Duck Season Somewhere Podcast

MOJO’S Duck Season Somewhere Podcast

Retired Green Scorpion Stories, South Africa

In retirement, perpetually smiling Werner Böing helps orchestrate driven guineafowl and rock pigeon hunts, flipping South Africa’s best hamburgers with catcher’s mitt-sized hands. Formerly, he was for decades among South Africa’s most elite environmental task force, the Green Scorpions. What drives someone like Böing, what lead him into this career path? What species kept them busiest, how were covert operation orchestrated, taking them at times into Southeastern Asia? What international agencies were involved? Why’d he quit Sunday investigations (I would have too)? What role does hunting play in the greater scheme of things, and what will become of South Africa’s most iconic species? A man of few words, Böing offers thought-provoking insights as deftly as a charging rhino.


Related Topics:

South Africa Duck Hunting Combo

The Real New Year’s Day: Delta Dove Hunting, Other Stories

To migratory bird hunters, Labor Day marks the real New Year. Summer temps are finally waning, cotton defoliant wafting on soon-to-be-autumn air. It’s finally dove season. Everything else soon follows. Mississippi Delta native Chuck Cage has been guiding since the late ’70s, only recently retiring. He and Ramsey discuss dove hunting, duck hunting and lots more in today’s Duck Season Somewhere episode. How’d he accidentally get into guiding duck hunters in the Mississippi Delta, how big is his traditional hunting area? What’s he mean saying “traders of tradables” was once his business card title, what was his motto, and what’s the most memorable thing ever delivered as promised? After all these years, how many leg bands hang from his lanyard, and what are his thoughts on the subject? What’s changed since the days he hunted first with his grandfather? How’s guiding sometimes mediating? Like a mourning dove streaking across a hot sunflower field, barrel-rolling at the shots unscathed, they cover a lot of interesting ground about one of the most iconic Mississippi Delta hunters and outfitters.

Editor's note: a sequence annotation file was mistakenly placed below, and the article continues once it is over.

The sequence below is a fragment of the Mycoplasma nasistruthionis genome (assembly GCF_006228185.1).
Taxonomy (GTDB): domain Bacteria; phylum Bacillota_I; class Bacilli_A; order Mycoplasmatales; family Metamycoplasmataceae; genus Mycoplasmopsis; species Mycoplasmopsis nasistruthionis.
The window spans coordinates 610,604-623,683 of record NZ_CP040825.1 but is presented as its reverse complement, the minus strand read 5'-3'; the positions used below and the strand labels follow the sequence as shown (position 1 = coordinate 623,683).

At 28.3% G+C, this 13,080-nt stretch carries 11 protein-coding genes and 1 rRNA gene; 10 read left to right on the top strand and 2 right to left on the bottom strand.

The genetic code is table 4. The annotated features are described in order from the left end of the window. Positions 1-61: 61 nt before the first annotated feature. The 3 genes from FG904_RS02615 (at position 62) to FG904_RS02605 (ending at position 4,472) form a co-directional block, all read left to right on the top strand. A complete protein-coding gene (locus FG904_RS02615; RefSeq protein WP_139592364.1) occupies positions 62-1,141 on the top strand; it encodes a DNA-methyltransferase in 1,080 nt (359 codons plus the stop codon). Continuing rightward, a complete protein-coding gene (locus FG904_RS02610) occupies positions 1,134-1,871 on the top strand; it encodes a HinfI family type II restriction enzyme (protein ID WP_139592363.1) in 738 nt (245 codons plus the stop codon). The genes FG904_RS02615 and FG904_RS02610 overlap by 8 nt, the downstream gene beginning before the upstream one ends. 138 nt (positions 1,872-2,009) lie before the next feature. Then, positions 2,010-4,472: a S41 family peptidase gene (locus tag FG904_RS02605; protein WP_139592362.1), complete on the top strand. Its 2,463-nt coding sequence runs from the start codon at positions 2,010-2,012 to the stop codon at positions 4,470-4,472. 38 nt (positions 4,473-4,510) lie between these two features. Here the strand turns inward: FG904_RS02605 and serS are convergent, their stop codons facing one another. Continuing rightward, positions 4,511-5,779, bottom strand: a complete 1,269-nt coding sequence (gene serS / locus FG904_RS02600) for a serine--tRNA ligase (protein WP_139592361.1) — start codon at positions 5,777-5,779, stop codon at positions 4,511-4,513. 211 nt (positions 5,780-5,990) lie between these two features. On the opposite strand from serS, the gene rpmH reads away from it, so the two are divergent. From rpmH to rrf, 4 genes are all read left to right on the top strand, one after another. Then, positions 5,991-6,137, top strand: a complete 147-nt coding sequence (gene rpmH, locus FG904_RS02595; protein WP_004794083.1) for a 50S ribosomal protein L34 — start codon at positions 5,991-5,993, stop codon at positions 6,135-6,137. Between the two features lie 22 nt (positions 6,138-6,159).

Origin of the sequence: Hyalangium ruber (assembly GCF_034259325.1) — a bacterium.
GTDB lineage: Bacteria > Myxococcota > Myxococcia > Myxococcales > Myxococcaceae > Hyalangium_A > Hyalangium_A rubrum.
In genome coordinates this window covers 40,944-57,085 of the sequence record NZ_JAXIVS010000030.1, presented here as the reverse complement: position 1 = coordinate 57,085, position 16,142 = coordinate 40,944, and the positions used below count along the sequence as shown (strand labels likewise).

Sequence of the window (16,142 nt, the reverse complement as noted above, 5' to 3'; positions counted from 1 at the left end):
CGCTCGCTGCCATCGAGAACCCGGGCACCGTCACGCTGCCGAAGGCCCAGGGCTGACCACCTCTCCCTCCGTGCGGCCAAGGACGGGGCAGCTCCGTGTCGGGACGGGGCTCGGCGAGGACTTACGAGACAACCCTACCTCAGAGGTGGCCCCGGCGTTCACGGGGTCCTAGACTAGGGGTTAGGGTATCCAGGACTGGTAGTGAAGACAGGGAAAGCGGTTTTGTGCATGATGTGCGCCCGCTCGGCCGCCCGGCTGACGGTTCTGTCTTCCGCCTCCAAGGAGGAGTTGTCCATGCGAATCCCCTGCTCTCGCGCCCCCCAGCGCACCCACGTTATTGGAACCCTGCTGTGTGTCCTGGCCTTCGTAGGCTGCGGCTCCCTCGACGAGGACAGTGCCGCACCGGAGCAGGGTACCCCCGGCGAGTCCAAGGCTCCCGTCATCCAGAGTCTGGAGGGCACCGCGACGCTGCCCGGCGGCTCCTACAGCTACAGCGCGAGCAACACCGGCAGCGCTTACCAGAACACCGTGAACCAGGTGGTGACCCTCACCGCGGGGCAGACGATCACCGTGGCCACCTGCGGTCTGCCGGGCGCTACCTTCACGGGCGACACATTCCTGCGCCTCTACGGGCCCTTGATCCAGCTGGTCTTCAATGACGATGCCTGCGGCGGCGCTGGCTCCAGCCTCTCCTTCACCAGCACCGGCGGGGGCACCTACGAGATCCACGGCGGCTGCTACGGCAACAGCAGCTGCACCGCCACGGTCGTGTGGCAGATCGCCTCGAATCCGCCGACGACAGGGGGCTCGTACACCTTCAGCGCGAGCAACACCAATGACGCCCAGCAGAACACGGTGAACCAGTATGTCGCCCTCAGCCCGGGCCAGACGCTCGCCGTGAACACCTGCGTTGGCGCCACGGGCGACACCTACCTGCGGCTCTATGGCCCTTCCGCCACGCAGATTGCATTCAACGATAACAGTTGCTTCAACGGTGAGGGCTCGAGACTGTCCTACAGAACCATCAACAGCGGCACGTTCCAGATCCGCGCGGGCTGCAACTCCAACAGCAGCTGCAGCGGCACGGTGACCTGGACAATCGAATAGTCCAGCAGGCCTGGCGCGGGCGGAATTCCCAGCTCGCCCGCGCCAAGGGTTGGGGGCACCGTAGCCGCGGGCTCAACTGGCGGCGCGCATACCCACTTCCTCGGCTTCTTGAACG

“Stinking the Pot” in Louisiana